On an overcast and chilly Thursday, Trinity Arts Festival (TAF) hosted a questions and answers session with Dublin comedians Tony Cantwell and Hannah Mamalis.
The pair treated the audience in the Players Theatre to a vibrant, energetic and witty afternoon as they explored their careers and the state of modern Irish comedy. With experience across various mediums – from Instagram sketches, television acting, stand-up shows and performances at both Dublin and Edinburgh Fringe festivals – the duo had a lot to cover.
At an event starring the creators of shows such as Symphony of Worms and Shitshow, it was perhaps unsurprising that the atmosphere was irreverent and entertaining. From the outset, while being introduced by TAF organiser Sorcha Ryder, Cantwell and Mamalis were trading friendly jibes about their achievements. With their anecdotes and asides, they worked well off each other, demonstrating the comedic interplay developed through shared performances in comedy troupe Dreamgun.
Touching on their entry to comedy and performance, both described an unorthodox initiation. Upon hearing people laugh at her show “The Egg is a Lonely Hunter” Mamalis was asked to a comedy night and, with a “yeah fuck it, I’ll give it a go”, a new door opened to her. Cantwell joked of early days in London with routines summarised by “hey I’m Irish and … I’m in the IRA” until a breakthrough with weird and wacky internet personas that made full use of the best parts of social media.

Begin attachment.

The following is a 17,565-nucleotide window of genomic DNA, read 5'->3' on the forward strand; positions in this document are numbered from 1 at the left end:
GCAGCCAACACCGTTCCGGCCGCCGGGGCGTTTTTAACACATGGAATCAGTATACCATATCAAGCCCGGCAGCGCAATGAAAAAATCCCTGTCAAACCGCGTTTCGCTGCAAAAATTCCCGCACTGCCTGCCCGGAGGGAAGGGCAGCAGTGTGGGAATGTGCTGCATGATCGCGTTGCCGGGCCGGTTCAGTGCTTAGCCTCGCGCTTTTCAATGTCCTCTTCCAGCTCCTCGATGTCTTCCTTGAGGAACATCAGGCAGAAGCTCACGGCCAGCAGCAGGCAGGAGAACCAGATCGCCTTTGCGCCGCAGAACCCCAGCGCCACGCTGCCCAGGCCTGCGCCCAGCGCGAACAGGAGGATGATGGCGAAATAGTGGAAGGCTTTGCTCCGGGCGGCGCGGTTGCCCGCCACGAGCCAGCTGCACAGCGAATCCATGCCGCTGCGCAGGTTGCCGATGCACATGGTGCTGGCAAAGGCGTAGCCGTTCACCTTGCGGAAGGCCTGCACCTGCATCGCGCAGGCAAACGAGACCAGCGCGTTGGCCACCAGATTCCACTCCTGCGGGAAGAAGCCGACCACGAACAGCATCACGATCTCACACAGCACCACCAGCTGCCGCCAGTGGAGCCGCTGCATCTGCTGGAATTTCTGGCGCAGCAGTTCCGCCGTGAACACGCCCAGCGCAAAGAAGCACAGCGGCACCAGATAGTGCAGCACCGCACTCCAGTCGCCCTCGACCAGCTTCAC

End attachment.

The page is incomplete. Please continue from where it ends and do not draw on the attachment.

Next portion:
But it wasn’t all laughs, as the conversation did turn to the potential negatives of the comic career path, including the fear and isolation that can come with standing alone before a scary audience. The stage of a solo show is an inherently lonely place and the build-up isn’t particularly fun – Cantwell said that “it ruins your whole day”. In a moment of hilariously brutal honesty, Cantwell declared about most major comedy events that “this whole festival would fall to the ground if parents loved their children more!”.
Addressing the prospective comics in the audience, Cantwell advised bringing as many friends as possible to a first gig, though he admitted having done the opposite himself. Mamalis agreed: “I didn’t want anyone to fucking know!” The overwhelming message was that experience is the only way to progress. Referencing her first years at Edinburgh Fringe, Mamalis stressed the need to balance the energy and adrenaline of performance with the practical needs of food, space and privacy – and a place to cry peacefully.
Neither comedian’s path to success was particularly encouraged by the traditional Irish entertainment industry, and it was unsurprising that both emphasised the failings of the national broadcaster in providing a platform for new and exciting comedy. Cantwell, famous on Instagram, painted a tragic picture of a forced emigration of talent due to the lack of opportunities offered by RTÉ. He described attending an event called “How to Make Comedy Actually Good”, which seemed to promote Republic of Telly duo Damo and Ivor as the pinnacle of success.
Ultimately, both comics argued that self-confidence is crucial – Mamalis said that “you’ve gotta be a fan of yourself as well, guys”, while Cantwell brought the talk to a fitting conclusion: “No one’s really going to give a shit, so honestly the stakes couldn’t be lower.”